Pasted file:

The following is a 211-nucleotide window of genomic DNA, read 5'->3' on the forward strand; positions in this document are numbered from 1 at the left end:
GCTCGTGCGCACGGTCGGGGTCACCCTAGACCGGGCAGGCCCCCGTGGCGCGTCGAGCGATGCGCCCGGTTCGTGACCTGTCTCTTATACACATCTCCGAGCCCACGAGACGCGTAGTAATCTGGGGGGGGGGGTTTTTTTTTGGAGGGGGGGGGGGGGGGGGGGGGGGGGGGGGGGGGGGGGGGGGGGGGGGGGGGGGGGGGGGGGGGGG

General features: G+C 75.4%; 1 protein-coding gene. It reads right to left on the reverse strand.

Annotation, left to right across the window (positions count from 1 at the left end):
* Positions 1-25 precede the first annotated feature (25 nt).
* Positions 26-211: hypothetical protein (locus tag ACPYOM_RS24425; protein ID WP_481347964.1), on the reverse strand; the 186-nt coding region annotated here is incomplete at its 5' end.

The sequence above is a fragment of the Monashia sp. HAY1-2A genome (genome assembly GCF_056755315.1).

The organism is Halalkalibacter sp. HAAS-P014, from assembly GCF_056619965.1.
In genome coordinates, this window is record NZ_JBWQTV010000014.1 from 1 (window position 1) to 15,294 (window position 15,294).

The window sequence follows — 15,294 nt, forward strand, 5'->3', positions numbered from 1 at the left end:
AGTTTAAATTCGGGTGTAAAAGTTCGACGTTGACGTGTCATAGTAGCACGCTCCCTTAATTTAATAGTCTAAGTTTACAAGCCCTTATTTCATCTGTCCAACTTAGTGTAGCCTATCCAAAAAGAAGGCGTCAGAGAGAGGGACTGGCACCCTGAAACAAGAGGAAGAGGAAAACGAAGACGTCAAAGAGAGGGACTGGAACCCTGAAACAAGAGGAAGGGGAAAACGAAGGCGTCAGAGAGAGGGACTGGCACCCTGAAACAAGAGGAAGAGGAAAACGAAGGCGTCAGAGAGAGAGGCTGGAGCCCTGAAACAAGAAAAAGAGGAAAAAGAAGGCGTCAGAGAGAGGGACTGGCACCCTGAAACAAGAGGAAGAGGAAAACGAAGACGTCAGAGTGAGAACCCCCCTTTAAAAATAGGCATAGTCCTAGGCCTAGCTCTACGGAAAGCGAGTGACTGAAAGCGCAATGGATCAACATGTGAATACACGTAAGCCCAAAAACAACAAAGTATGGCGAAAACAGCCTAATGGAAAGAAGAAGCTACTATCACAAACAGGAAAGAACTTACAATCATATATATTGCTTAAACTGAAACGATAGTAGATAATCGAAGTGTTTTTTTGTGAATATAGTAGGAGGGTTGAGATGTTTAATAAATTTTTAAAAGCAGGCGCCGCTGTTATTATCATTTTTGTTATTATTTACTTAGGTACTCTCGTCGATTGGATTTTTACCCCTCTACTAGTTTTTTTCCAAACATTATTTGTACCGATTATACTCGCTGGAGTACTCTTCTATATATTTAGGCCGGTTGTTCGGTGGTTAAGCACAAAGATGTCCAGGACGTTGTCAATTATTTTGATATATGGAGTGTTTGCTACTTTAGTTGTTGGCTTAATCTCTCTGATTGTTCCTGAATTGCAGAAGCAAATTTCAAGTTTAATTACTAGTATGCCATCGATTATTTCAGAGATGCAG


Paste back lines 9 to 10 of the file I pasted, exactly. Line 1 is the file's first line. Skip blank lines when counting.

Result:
In genome coordinates, this window is record NZ_JBWQTV010000014.1 from 1 (window position 1) to 15,294 (window position 15,294).

The window sequence follows — 15,294 nt, forward strand, 5'->3', positions numbered from 1 at the left end: